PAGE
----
GFW News Roundup: Forest stories from around the world that demonstrate the power of spatial analysis and open data in improving management of forest landscapes.
This News Roundup was in collaboration with the Forest Legality Alliance.
Top Reads of the Week:
“Protected Natural Areas to be monitored by satellite,” 14 September, Peru This Week
At A Glance: The National Service of Protected Natural Areas by the State (Sernanp) entered an agreement with the National Commission of Investigation and Aerospace Development of Peru (Conida, Spanish acronym) with the aim of protecting Peru’s natural areas. The satellite technology will protect 176 national, regional and private natural areas in Peru with photographic evidence to prevent the advancement of illegal activities.
“The Science Behind 4FRI: Forest Restoration In Arizona,” 14 September, KJZZ FM
At A Glance: While held up by politics and economics, the nation’s largest forest thinning project is founded on partnerships and sound science. Even though it is well behind schedule, restoration of southwestern forests may be one of the region’s smartest investments.
“Global Deforestation Slows But Forests Still Shrinking,” 15 September, Environment News Service
At A Glance: Over the past 25 years the rate of global deforestation has slowed by more than 50 percent, even though the world’s forests continue to shrink as populations increase and forested land is developed, the UN’s Food and Agriculture Organization, FAO, reports. Some 129 million hectares of forest – an area almost equivalent in size to South Africa – have been lost since 1990, according to FAO’s most comprehensive forest review to date, “The Global Forest Resources Assessment 2015.”
“‘Measured in human lives’: report finds EU and logging companies complicit in funding war,” 15 September, Mongabay
At A Glance: Europe’s timber imports from the Central African Republic (CAR) have helped fuel and prolong nearly three years of violence and instability, according to a new report from the organization Global Witness. In July the London-based NGO released Blood Timber: How Europe helped fund war in the Central African Republic, in which they revealed that logging companies operating in CAR throughout the crisis paid more than 3.4 million euros ($3.8 million) in the form of bribes and “payments for protection” to several armed groups.
“Kissing livelihoods and ecosystems goodbye — the very real threat of ‘fake forests’ in Africa,” 15 September, Mail & Guardian Africa
At A Glance: The First World Forestry Congress to be held in Africa ended last week in Durban, South Africa. The most significant gathering that the Food and Agricultural Organisation (FAO) organises on forests, it is held every six years. But while forestry was at the core of the congress, civil society groups came together with an alternative programme of meetings, events and activities – in protest against what they believe is a conference aimed at promoting the interests of the global timber industry, and made largely inaccessible to those that are negatively affected by timber industry activities.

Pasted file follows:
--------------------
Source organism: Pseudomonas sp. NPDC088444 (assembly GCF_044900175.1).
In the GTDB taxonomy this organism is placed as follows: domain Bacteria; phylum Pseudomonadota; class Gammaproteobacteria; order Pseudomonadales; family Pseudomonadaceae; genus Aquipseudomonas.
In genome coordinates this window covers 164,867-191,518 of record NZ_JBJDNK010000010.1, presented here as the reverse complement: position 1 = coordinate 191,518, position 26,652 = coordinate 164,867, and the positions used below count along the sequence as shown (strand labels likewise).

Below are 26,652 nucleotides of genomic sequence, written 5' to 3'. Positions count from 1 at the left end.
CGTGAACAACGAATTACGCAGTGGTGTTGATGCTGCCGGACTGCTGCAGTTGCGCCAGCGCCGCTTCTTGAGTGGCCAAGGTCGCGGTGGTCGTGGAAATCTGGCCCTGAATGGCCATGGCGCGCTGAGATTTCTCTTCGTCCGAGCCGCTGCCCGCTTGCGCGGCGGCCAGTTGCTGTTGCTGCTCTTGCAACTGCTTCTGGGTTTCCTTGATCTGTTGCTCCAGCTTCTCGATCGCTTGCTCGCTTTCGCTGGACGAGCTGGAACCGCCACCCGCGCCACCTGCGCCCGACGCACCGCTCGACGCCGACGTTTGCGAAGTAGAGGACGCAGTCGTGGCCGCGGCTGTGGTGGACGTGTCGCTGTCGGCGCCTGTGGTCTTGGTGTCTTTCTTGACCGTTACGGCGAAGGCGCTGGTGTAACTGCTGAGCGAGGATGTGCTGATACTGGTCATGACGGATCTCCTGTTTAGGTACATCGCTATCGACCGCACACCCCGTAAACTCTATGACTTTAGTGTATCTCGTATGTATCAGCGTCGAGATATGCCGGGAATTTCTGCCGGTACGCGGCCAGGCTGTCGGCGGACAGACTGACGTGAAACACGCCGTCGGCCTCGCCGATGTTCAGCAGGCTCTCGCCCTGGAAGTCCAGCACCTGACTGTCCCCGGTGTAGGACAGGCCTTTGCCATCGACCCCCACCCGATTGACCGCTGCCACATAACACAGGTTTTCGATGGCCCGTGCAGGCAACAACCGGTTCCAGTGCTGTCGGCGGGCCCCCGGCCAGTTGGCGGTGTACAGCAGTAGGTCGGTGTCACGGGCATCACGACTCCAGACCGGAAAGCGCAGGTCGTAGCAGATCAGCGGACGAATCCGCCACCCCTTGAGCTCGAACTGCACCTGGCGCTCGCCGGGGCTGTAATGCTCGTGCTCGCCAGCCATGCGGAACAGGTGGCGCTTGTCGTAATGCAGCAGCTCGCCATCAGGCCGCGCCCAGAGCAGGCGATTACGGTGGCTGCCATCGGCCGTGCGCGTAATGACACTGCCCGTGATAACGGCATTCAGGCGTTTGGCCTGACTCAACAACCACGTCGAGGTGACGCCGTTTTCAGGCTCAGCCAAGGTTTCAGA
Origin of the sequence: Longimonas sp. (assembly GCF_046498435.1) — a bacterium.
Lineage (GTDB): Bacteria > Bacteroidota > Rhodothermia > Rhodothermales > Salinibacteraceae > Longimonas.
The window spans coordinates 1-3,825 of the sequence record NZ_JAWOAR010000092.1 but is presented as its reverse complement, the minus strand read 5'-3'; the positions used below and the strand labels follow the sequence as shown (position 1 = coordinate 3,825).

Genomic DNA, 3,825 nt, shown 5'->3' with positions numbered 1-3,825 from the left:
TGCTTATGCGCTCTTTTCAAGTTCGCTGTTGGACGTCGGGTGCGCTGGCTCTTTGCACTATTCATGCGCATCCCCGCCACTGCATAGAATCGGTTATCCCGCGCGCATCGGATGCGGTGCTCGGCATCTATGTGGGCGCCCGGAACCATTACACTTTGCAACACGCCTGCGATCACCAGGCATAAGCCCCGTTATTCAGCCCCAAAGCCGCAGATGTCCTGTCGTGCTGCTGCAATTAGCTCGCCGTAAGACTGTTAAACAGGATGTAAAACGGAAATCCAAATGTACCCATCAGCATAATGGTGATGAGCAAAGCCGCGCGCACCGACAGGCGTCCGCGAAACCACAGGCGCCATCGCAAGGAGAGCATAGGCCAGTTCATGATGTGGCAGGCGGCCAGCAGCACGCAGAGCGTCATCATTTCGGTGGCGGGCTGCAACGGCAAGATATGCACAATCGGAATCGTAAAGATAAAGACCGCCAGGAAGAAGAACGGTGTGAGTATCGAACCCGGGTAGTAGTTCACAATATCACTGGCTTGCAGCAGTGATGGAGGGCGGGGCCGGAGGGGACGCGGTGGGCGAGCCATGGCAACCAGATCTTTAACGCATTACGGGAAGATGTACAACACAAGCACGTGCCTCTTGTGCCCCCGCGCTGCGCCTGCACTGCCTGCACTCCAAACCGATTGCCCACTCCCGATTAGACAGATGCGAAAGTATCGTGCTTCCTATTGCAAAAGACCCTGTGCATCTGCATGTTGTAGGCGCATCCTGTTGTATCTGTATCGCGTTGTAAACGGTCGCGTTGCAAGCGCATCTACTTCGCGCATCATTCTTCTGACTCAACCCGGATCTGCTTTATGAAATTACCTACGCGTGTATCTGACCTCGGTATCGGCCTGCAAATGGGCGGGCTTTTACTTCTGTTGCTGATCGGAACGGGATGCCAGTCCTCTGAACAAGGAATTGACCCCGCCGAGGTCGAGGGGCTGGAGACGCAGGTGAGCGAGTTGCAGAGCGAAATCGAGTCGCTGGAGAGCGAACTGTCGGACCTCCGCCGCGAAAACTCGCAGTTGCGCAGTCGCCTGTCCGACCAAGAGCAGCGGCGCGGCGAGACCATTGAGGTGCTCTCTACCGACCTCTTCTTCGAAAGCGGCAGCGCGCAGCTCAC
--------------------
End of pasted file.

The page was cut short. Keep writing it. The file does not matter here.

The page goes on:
“Illegal Timber Trading Treaty in Africa the First of Its Kind,” 15 September, National Wood Flooring Association
At A Glance: The national forest agencies of Kenya, Tanzania, Uganda, Madagascar and Mozambique signed a declaration to jointly combat illegal logging trade in eastern and southern Africa, according to WWF.
“Surge in illegal logging by Chinese in Myanmar alarms activists,” 17 September, The Guardian
At A Glance: A torrent of illegal timber worth hundreds of millions of dollars each year is pouring across Myanmar’s border into China as loggers reach deeper into the country’s forests in search of profits, activists have claimed. In a report released in Beijing on Thursday, the London-based Environmental Investigation Agency said there had been an alarming escalation of timber flowing into China over the last three years.
“Poaching and Illegal Logging Are Wiping Out Ghana’s Birds,” 17 September, TakePart
At A Glance: Poachers and illegal deforestation have taken a terrible toll on Ghana’s wildlife. Previous studies have shown dramatic declines in many of the country’s mammals. Now, a new paper by Arcilla and other researchers has found that the situation is just as bad for Ghana’s birds. According to their research, the number of forest birds has declined by more than 50 percent since 1995. The number of species has also fallen.
“Indonesia Is Finally Arresting People Burning Down Its Forests,” 17 September, VICE
At A Glance: Indonesian authorities are cracking down on companies believed to be responsible for massive fires that have left a choking haze over much of the country and some of its Southeast Asian neighbors.
“Brazil Policy Not Enough to Combat Wood Trafficking: Report,” 18 September, Insight Crime
At A Glance: A recent newspaper report describes how a government strategy meant to combat illegal logging in Brazil — via the creation of special zones where private companies can harvest wood on protected land — is falling short.